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"It little profits that an idle king, By this still hearth, among these barren crags, Match'd with an agèd wife, I mete and dole Unequal laws unto a savage race, That hoard, and sleep, and feed, and know not me."

Wednesday, April 26, 2006

How Oh Pale Mehta Got Plagued?

The controversy over the plagiarism allegations levelled against Kaavya Viswanathan (of How Opal Mehta Got Kissed, Got Wild and Got a Life fame) have come to such a pass that one has to fall back on Nietzsche to find solace - "There are no truths, only interpretations." Plagiarism is very tough to fight, because it concerns things intangible. Yann Martel and Dan Brown have both been accused of stealing ideas for their most popular novels. But what works against the Indian-American Harvard sophomore is the hard evidence against her.

It surprised me that the author could come back with only a tame, "I internalized Ms McCafferty so much that I thought I had the right to copy it over." Whereas the jury is still out on the truth in that apology, The Harvard Independent has rubbished it by quoting from some of her earlier interviews.

On April 15, Viswanathan wrote 259 words for the Times of India about her favorite books. She mentioned that she was currently reading Zadie Smith's On Beauty — "I like it a lot" — and she expressed her admiration for the works of Evelyn Waugh, P.G. Wodehouse, Henry James, Jane Austen, the Brönte sisters, Kazuo Ishiguro, Margaret Atwood, Dorothy Dunnett, and Ian McEwan — hardly the stuff of mass-market chicklit. At school, she wrote, she keeps up with the belles lettres "by reading all the books that are short-listed for the Booker," a reference to the Mann Booker Prize for Fiction, a prestigious award for novelists from the British Commonwealth and Ireland.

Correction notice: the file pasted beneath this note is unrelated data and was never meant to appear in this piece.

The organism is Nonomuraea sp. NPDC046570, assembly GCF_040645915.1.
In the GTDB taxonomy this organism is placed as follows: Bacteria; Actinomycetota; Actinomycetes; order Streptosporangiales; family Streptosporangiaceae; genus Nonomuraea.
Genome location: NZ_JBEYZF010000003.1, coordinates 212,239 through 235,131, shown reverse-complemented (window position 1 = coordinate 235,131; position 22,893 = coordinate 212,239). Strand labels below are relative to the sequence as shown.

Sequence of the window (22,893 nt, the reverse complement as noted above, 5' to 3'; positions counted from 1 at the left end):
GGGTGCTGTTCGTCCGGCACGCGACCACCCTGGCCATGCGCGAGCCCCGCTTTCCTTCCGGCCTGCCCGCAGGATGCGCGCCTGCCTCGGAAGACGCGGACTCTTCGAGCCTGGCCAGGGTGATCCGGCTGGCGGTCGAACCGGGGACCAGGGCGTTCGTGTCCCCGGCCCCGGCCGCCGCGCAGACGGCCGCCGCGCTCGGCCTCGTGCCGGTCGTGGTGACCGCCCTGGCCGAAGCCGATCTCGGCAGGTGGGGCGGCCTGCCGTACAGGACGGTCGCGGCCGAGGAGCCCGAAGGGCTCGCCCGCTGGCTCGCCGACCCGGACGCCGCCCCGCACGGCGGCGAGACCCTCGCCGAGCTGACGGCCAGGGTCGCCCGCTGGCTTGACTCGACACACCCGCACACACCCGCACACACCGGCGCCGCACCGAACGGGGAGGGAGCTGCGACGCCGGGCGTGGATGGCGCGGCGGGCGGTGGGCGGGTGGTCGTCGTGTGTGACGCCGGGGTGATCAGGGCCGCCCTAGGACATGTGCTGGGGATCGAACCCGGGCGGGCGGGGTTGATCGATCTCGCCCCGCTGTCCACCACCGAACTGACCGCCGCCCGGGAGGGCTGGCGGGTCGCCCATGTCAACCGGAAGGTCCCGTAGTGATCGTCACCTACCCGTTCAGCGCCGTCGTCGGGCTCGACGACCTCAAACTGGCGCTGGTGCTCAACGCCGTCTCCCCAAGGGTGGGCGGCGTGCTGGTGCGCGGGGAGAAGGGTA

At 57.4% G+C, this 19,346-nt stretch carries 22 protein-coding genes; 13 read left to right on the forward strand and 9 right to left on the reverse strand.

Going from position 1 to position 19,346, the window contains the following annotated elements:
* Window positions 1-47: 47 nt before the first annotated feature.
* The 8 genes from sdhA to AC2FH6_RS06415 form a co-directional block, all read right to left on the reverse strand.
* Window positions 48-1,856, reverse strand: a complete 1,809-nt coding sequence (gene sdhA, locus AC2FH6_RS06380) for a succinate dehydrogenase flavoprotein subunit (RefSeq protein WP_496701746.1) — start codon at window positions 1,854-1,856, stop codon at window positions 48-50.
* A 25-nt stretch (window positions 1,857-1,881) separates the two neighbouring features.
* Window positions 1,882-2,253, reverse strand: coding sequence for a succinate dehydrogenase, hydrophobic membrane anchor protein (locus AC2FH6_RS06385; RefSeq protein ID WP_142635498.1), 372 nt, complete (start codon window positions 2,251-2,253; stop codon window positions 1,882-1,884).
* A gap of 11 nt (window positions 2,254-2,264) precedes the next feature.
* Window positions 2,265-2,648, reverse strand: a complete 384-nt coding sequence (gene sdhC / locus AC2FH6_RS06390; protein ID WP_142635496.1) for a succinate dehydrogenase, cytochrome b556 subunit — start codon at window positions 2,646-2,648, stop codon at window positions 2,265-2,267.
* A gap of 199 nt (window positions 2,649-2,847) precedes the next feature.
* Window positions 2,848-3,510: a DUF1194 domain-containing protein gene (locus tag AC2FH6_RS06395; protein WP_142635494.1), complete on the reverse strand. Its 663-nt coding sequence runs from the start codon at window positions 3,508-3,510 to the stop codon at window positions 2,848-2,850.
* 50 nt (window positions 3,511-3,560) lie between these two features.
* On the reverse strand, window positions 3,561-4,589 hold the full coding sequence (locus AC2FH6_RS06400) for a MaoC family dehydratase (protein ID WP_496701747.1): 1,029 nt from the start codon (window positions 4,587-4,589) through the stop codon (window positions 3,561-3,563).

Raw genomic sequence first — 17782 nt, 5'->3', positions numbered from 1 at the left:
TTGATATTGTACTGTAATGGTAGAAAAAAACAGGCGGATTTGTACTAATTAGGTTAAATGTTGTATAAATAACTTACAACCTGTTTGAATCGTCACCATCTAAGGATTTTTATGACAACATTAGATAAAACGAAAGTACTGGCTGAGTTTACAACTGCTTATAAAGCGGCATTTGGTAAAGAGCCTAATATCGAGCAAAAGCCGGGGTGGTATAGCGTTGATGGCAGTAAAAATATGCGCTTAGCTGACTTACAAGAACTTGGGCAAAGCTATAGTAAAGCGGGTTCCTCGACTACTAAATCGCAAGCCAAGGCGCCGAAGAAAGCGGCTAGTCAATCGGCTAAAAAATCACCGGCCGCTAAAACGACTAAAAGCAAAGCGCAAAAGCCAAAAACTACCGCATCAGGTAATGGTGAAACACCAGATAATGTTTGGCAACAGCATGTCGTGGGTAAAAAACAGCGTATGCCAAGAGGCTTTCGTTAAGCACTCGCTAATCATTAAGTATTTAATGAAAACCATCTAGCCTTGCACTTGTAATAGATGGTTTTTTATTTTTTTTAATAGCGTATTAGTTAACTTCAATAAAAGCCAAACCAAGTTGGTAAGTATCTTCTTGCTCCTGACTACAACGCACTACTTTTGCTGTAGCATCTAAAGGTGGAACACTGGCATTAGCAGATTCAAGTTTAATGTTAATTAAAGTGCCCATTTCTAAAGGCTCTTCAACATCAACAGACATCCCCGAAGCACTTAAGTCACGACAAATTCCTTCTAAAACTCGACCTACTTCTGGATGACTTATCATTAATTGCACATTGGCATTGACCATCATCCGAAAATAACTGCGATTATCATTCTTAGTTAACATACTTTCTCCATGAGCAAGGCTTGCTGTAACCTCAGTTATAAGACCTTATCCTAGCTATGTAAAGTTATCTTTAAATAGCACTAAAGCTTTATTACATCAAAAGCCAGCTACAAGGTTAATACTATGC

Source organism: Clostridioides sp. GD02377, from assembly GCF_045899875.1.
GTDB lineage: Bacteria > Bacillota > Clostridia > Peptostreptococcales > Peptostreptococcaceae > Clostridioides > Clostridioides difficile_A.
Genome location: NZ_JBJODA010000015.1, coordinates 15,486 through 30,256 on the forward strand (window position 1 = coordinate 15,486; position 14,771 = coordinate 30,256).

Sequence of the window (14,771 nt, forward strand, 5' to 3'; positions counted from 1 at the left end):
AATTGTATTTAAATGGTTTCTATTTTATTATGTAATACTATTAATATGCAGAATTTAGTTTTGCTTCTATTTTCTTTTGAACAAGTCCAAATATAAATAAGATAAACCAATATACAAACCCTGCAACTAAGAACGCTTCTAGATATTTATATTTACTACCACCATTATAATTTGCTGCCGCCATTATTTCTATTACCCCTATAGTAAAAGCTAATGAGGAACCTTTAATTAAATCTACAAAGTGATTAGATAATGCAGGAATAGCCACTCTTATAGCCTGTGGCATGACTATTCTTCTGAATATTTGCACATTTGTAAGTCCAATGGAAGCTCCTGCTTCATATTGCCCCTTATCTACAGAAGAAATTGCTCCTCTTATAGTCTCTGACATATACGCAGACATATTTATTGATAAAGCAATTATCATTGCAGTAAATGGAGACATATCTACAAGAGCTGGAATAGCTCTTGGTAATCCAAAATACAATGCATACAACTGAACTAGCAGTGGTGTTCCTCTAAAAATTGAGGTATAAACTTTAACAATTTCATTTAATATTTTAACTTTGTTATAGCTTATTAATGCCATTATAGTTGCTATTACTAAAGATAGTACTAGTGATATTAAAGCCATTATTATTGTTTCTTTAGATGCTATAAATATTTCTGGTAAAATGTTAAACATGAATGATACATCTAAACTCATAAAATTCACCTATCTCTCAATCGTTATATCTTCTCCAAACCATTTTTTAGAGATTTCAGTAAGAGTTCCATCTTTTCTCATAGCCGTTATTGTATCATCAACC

The article also quotes her as saying she really liked Kazuo Ishiguro, when interviewed by UniversityChic.com

But one author Viswanathan never mentioned was Megan McCafferty. And while McCafferty's books aim at a young audience and contain romance, few would describe them as "old children's books" or "romance novels." If McCafferty's books had "spoke[n]" to Viswanathan "in a way few others did," she kept it to herself.
In another detailed article, Shane Wilson talks about how the book might have come through from the genesis of an idea to its entry into the bestseller list. Wilson claims that books by debutant authors pass through different hands, and that some of the content might actually be thrown in by others.

It is therefore quite possible that there is some truth in Kaavya's apology. When she said, "I was very surprised and upset to learn that there are similarities between some passages in my novel, 'How Opal Mehta Got Kissed, Got Wild, and Got a Life,' and passages in these books", she might have really meant what she said. Namely: I didn't write those passages. And I didn't even know there was a Ms McCafferty. Only when I was nailed down did I realise that it is not such a good thing to get others to write your novel.

The Crimson reports that Random House have called the author's apology "deeply troubling and disingenuous." Well, seems like there's going to be some serious fun!

6 Comments:

Anonymous Anand said...

Nice title that :-)

4/26/2006 01:38:00 AM  
Anonymous Vijay Krishna said...

Thanks, actually I wanted to name it "How Oh Pale Mehta Got F***ed Up?" - it would have been indicative of the book as well as the controversy!

4/26/2006 08:29:00 AM  
Blogger Sheks said...

i feel kaavya's age is being taken advantage of.was dan brown sued for plagiarism?

4/27/2006 01:35:00 AM  
Blogger jvpoirot said...

what is the fine she pays anyway? is it more than she 'earned' through this book? god knows!

-
jvpoirot

4/27/2006 02:10:00 AM  
Anonymous Vijay Krishna said...

@Sheky: Maybe. But the point we must realise is that the general public is a fickle lot. You become a celebrity overnight, and you must face the criticism. No one cares about Sania Mirza these days.

@Poirot: If the publisher let the book be formed by the "book packaging industry" then it is the publisher who will have to take the blame.

4/27/2006 02:57:00 AM  
Blogger Subro said...

The publishers themselves are planning to sue her, so is McCafferty. It would also be interesting to see what action Harvard takes against her. In an article in rediff.com, she is reportedly said to have apologised for her "genuine mistake", and since she apologised she expects Harvard to let go of the matter.

4/28/2006 01:05:00 AM  

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